There is precedent for this kind of approach in New York state's oversight of cardiac surgery and procedures. When hospitals are found to have serious deficiencies by the state health department's monitoring program, a cardiac advisory committee of local and national expert cardiologists and cardiac surgeons conducts site visits and makes recommendations to chiefs of services. Improvements are often both rapid and dramatic.
There is also precedent for the AHA to take on such a role. From early in the safety movement, the AHA has been out in front in providing its member hospitals with specific and useful tools for improving patient safety. Creative collaboration between these two organizations entrusted with ensuring the safety and quality of care in our hospitals should be encouraged, not denigrated.
Lucian Leape, M.D.
Harvard School of Public Health
The value of tiers
Your editorial "These tiers must fall" (June 10, p. 24) incorrectly assumes that when health plans group hospitals into tiers based on cost they are compromising members' access to high-quality care.
It has been our experience at MVP Health Care that most of the hospitals in our network that score highest on quality-of-care indicators also perform especially well at controlling their costs. To assume that high cost equals high quality ignores the reality of the healthcare marketplace, where quality and cost are inexorably linked.
Further, offering members a choice of hospitals through a tiered hospital network continues the positive trend, begun with prescription-drug formularies and other forms of tiering, that directly connects the cost of care to the consumers' healthcare decision.
Assigning a higher consumer cost to higher-cost hospitals, as is the case in tiered networks, is an important first step. The second step must be giving consumers access to more detailed hospital quality information through initiatives such as those supported by the Leapfrog Group. When health plan members are empowered to assess both the cost and quality of hospital care, they will be able to make educated healthcare decisions. At that point, tiered hospital benefits will demonstrate their real value in controlling hospital costs and promoting quality of care.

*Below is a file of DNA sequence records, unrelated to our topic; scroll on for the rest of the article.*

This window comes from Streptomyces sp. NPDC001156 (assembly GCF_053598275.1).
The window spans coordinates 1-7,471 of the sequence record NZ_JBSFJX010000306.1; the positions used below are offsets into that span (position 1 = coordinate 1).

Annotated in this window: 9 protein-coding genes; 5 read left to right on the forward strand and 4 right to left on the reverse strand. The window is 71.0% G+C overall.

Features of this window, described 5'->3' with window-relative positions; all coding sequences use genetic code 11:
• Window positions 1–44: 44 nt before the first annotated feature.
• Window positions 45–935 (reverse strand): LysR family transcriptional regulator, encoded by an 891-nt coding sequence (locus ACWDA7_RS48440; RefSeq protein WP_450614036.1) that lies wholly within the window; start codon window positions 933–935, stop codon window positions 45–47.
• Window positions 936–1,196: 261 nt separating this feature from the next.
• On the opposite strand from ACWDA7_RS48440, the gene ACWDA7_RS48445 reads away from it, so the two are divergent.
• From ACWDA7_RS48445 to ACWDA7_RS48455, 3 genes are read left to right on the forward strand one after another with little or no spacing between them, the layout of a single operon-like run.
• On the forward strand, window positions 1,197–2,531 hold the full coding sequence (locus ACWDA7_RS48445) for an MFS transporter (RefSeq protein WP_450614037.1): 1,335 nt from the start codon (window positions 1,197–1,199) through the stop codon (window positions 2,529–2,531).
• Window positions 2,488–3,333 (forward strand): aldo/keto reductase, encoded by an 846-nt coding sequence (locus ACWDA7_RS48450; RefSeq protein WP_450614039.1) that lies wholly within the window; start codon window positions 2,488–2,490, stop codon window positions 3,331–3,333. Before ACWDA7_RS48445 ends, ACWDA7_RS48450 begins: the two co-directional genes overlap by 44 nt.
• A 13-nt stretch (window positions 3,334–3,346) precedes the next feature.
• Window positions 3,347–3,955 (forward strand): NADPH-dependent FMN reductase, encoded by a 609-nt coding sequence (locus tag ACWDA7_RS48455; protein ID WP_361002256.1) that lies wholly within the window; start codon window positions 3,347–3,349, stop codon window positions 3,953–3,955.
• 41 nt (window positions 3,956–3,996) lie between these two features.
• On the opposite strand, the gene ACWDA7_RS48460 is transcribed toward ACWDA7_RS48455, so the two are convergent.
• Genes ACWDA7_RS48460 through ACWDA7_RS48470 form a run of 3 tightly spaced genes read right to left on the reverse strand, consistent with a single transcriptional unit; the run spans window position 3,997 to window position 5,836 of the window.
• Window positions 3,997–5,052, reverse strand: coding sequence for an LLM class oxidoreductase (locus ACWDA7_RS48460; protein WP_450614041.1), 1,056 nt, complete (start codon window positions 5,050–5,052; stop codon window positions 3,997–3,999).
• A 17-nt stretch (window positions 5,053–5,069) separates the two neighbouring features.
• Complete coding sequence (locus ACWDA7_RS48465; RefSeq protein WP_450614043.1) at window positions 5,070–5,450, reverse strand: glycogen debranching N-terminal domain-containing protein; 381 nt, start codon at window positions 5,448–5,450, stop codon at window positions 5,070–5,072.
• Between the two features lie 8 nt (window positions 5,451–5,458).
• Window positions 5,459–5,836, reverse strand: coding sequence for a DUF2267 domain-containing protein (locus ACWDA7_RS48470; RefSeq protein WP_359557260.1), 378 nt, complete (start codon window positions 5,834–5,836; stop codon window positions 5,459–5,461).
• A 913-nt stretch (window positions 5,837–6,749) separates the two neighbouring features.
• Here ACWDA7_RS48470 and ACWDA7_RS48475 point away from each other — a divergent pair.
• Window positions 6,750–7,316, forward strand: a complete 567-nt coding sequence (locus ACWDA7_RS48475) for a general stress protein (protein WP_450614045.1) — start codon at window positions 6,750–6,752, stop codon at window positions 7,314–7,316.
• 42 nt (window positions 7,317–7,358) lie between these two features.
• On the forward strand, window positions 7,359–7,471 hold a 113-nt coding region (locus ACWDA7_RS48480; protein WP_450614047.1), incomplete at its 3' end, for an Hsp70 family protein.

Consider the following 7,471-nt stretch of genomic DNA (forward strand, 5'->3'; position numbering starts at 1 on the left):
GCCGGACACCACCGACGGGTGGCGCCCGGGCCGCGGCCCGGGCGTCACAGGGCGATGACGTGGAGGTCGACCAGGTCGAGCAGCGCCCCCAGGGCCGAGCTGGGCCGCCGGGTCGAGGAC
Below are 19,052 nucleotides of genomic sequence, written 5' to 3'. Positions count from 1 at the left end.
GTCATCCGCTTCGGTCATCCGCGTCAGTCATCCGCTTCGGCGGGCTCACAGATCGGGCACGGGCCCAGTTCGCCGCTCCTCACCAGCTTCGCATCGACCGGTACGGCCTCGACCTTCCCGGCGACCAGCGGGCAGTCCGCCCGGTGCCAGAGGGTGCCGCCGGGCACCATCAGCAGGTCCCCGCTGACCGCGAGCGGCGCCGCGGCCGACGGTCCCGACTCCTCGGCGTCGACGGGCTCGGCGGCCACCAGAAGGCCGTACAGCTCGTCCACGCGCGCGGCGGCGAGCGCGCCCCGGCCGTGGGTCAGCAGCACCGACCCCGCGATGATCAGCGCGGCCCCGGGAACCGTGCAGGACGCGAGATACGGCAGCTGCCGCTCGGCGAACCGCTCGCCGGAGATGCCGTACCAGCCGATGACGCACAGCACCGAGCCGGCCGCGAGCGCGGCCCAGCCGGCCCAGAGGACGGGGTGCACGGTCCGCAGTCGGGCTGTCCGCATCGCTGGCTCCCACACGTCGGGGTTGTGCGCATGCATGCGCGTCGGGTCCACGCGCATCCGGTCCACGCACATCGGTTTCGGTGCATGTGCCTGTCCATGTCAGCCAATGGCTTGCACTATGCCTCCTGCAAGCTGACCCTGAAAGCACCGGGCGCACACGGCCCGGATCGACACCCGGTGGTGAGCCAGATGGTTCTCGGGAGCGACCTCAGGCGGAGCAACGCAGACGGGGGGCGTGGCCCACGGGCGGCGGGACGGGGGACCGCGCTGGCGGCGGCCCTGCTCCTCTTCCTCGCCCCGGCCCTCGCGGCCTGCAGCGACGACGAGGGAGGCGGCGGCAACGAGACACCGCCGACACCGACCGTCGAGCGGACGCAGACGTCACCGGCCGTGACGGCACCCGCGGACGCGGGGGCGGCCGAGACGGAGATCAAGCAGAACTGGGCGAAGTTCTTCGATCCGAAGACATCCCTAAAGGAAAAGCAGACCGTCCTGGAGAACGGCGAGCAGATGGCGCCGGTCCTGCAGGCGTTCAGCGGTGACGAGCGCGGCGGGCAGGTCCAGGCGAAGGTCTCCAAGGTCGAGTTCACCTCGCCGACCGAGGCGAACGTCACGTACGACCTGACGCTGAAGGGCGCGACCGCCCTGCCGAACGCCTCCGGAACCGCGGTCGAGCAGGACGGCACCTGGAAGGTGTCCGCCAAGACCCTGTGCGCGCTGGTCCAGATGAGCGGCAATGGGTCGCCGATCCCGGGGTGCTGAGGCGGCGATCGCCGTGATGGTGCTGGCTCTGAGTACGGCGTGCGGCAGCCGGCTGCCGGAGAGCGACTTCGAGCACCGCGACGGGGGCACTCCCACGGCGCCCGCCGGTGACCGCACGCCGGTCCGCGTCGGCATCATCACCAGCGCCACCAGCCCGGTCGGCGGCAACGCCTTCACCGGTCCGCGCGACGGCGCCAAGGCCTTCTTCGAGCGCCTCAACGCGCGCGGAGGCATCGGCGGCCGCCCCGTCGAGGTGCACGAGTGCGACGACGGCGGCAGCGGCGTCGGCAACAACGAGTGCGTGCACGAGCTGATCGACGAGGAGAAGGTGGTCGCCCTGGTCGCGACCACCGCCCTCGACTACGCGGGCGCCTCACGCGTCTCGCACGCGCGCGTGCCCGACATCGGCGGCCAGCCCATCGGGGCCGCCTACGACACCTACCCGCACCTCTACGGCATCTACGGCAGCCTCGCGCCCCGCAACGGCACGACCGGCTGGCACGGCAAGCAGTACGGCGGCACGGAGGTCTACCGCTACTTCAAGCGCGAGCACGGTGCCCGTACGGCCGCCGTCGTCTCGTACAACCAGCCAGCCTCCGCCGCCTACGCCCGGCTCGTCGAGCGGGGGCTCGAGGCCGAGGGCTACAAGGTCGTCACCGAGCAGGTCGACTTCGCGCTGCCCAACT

President, chief executive officer
MVP Health Care
I was delighted to read Laura Benko's article "Routine maintenance" detailing the current state of disease management (July 1, p. 30). Her article underscores the potential of disease management for containing skyrocketing healthcare costs and improving preventive care.
Benko has appropriately identified the need for patient compliance as a significant factor in the overall success of a self-care regimen. However, in the study conducted by LifeMasters, referenced in the article, the percentage of patients actively engaged, monitoring and reporting data was 42%-almost half of those targeted-and not 10% as reported.
Significant savings are achieved at this compliance rate, even though 100% of the identified eligible members do not participate. We in this field are continually developing new ways to engage and interact with more members.
Chief executive officer
LifeMasters Supported SelfCare